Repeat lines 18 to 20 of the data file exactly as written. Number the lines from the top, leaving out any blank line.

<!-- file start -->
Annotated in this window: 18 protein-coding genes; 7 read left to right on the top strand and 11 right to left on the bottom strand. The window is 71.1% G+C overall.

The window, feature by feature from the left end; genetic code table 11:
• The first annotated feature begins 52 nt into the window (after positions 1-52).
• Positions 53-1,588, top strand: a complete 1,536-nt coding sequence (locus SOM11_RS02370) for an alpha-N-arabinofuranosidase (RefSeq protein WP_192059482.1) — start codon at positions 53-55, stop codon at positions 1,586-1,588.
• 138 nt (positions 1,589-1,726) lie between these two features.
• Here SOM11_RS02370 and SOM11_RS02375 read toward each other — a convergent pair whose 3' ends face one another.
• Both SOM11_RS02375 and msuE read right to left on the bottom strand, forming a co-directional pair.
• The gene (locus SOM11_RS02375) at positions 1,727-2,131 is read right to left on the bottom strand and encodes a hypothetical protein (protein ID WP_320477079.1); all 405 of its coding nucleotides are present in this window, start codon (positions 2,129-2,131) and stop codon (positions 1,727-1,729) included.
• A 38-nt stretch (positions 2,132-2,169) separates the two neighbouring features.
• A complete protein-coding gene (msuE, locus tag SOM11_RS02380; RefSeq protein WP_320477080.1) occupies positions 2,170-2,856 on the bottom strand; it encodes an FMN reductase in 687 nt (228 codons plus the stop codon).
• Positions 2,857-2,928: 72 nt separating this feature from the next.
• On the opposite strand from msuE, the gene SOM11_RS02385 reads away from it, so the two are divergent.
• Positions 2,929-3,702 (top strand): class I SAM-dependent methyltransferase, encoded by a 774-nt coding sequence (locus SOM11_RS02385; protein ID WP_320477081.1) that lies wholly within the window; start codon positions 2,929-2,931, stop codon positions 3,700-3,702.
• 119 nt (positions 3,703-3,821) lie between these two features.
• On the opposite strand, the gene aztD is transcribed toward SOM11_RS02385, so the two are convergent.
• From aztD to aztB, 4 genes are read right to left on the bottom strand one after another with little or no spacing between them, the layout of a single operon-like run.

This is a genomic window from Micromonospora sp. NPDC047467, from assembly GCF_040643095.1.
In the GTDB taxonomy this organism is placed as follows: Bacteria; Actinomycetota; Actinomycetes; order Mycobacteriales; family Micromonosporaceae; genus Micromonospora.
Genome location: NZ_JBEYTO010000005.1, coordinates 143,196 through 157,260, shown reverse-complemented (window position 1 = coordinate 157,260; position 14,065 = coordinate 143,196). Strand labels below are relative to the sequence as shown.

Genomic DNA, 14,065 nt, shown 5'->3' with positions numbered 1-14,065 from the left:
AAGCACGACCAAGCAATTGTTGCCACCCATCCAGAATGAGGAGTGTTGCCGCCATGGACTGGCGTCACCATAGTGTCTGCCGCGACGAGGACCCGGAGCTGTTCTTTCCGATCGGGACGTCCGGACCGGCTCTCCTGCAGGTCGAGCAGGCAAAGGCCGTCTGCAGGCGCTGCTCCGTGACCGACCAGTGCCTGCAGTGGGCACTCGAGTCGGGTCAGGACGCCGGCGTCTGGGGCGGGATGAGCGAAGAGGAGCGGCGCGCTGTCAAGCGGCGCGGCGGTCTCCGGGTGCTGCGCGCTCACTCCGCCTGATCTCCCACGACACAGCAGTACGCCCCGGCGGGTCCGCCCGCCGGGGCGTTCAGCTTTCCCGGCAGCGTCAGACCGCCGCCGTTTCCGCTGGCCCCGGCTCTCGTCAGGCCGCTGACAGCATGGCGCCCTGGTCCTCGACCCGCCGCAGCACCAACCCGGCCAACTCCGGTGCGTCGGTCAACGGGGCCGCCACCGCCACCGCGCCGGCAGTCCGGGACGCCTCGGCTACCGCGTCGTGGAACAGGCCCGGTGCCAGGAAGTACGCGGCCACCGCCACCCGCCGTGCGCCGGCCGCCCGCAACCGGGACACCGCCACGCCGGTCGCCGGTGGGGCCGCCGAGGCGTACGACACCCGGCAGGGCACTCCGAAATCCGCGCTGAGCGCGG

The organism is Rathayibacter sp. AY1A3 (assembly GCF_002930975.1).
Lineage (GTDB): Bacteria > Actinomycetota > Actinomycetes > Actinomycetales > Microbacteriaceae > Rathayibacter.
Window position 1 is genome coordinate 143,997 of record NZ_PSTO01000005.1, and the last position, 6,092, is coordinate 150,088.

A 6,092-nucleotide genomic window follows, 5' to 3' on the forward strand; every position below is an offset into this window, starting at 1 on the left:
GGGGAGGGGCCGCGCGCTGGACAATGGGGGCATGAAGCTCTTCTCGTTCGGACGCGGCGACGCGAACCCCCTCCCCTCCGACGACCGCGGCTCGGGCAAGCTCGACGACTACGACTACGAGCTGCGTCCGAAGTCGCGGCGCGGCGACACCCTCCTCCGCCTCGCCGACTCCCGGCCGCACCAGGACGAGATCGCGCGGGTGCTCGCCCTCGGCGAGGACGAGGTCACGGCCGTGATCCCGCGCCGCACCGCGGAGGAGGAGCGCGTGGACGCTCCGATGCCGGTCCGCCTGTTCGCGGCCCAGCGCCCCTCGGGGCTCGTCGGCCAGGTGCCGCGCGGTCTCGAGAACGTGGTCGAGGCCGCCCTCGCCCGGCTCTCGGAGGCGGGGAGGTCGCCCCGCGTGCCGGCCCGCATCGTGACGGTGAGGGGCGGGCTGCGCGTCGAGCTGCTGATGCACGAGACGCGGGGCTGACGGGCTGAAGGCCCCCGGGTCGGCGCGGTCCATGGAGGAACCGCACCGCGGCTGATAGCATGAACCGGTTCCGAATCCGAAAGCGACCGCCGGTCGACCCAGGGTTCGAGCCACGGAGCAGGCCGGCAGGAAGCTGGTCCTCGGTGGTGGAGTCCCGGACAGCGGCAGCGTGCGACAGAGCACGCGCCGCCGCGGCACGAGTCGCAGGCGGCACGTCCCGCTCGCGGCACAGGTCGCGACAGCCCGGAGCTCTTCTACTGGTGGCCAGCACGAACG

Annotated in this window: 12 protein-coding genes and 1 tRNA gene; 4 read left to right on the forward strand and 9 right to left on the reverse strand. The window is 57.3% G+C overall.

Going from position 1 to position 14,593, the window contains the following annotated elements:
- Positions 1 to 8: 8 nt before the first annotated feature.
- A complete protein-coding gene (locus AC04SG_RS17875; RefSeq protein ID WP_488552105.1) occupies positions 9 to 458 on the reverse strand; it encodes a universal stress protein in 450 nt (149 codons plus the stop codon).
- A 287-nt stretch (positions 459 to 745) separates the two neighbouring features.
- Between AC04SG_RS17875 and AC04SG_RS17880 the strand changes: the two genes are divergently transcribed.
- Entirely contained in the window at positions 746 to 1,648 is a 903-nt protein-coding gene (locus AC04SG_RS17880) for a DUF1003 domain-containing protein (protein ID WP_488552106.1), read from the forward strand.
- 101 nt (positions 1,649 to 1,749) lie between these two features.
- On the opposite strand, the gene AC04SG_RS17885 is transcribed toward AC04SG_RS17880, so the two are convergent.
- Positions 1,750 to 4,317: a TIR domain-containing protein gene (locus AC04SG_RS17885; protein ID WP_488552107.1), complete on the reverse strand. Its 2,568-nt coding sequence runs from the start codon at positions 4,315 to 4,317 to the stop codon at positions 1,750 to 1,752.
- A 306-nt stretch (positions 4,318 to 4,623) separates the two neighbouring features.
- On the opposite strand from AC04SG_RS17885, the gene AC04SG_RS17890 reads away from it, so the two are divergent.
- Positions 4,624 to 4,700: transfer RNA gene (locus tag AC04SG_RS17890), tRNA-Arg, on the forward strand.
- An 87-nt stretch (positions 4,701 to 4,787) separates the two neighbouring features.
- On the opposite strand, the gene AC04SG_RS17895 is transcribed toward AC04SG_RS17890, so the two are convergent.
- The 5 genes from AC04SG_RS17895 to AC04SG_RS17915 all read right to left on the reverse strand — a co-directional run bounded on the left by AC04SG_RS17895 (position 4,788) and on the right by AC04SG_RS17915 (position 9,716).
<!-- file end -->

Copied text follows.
In the GTDB taxonomy this organism is placed as follows: Bacteria; Actinomycetota; Actinomycetes; order Mycobacteriales; family Micromonosporaceae; genus Micromonospora.
Genome location: NZ_JBEYTO010000005.1, coordinates 143,196 through 157,260, shown reverse-complemented (window position 1 = coordinate 157,260; position 14,065 = coordinate 143,196). Strand labels below are relative to the sequence as shown.

Genomic DNA, 14,065 nt, shown 5'->3' with positions numbered 1-14,065 from the left: